Continuing through a guard let block

So this is my code:

guard let currentAssignee = self.assigneeUserIdFor(groupId: groupID),
      let newAssignee = conversation.conversationAssignee,
      !newAssignee.trimmingCharacters(in: .whitespacesAndNewlines).isEmpty,
      newAssignee != currentAssignee else {
    completion(response)
    return
}
print("looking for updating metadata")

The return statement is called when I run the function and the function exits. I want the function to go to the print statement and continue to update the metadata.
Because there is no loop, I cannot use a continue or a break.
How can I make this happen? Do I need to change the conditions in the guard statement?

The whole point of a guard statement is to exit the scope early. What would be the point of this statement if it executed the print statement regardless of whether the guard conditions were met?

I don't understand how this would achived the behavior you're looking for either.

1 Like

If the newAssignee is not the same as the current one, the call to the updateAssignee
function is done after the guard block. so, that is why I need the scope to continue even if the guard block fails..

So then why are you using a guard block at all if you want the print statement to execute regardless of whether the conditions are met? You should post the entire function for more context.

you can do

do {
  defer { print("...") }
  guard condition else {
    return
  }
}

Though this is quite stretching of the usefulness of guard (and defer). It may be better to use if-else.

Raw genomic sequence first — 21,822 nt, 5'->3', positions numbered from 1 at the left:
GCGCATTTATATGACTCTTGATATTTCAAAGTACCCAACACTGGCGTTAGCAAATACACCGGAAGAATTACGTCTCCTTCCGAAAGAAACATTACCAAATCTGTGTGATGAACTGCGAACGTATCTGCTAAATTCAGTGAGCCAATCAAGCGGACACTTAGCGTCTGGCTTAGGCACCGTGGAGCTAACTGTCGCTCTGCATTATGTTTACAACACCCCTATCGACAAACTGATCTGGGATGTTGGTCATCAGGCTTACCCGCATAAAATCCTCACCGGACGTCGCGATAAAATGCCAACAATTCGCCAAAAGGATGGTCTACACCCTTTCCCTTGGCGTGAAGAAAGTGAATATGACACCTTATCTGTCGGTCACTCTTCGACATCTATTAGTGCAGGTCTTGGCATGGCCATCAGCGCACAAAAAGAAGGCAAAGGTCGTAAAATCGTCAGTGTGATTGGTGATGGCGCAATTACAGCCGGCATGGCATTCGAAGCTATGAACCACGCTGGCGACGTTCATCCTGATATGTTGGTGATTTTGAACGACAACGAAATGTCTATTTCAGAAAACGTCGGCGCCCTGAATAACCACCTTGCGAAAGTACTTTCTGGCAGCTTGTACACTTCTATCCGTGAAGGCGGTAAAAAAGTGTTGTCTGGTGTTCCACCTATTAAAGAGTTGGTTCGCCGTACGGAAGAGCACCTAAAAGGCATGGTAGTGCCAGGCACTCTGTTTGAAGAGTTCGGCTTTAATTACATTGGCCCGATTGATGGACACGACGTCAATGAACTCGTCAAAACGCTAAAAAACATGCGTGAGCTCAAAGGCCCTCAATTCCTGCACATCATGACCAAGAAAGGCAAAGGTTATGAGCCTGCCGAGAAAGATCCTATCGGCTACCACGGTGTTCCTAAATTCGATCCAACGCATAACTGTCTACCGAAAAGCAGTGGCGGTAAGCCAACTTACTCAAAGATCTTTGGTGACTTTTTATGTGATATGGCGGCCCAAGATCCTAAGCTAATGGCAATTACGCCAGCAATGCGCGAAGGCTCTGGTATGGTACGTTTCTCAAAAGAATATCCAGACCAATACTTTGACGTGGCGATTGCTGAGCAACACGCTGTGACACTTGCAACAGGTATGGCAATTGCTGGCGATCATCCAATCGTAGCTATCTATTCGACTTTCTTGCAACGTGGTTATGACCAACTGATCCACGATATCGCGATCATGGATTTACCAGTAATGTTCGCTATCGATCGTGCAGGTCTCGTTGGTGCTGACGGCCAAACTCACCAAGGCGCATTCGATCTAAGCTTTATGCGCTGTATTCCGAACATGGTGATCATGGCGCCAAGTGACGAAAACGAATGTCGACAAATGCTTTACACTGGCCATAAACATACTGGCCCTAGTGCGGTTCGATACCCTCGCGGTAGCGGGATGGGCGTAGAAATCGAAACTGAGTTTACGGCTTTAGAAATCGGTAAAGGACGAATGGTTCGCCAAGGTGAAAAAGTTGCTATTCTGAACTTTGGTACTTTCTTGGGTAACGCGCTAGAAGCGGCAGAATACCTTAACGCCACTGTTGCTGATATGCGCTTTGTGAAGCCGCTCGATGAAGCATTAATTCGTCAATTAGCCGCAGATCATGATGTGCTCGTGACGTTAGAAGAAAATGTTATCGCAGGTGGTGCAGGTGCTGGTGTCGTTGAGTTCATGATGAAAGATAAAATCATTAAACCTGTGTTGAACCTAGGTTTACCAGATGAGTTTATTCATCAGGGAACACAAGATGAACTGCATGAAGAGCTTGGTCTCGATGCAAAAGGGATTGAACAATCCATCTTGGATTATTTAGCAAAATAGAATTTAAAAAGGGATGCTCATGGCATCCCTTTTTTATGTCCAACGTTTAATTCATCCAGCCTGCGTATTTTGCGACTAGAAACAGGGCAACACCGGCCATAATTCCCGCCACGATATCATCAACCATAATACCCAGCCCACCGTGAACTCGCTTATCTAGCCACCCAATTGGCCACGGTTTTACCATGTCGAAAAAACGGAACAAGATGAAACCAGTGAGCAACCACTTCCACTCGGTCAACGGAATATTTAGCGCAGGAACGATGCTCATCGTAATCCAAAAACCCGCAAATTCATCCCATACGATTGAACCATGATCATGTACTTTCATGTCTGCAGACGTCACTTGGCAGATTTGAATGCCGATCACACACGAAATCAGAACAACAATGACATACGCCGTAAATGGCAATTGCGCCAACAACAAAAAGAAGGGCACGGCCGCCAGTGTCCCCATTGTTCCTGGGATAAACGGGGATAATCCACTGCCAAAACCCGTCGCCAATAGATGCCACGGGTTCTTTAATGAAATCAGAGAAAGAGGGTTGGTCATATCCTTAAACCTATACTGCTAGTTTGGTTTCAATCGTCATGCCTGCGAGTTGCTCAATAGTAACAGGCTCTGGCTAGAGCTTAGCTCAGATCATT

2 Likes
            guard let currentAssignee = self.assigneeUserIdFor(groupId: groupID),
                  let newAssignee = conversation.conversationAssignee,
                  !newAssignee.trimmingCharacters(in: .whitespacesAndNewlines).isEmpty,
                  newAssignee != currentAssignee else {
                completion(response)
                return
            }
            self.assignConversation(groupId: groupID, to: newAssignee) { result in
                switch result {
                case .success:
                    // if success, call updateMetadata`
                    completion(response)
                case .failure(let error):
                    let errorResponse = Response(success: false, clientChannelKey: clientId, error: error)
                    completion(errorResponse)
                }
            }

So, this is what I want to do.
If there is a new assignee, call assignConversation() and if that returns a success, call updateGroupMetadata()

The purpose of guard is to guarantee that everything in it succeeds before proceeding with the rest of a function — if any part of it fails, the else block gets executed, which includes leaving the function (or whatever scope you're in).

From your second message, it sounds like perhaps the newAssignee != currentAssignee condition doesn't actually require you to leave at that point, so you may want to extract that check from the guard statement and use it in an if or switch statement afterward.

1 Like
Terms of Service

Privacy Policy

Cookie Policy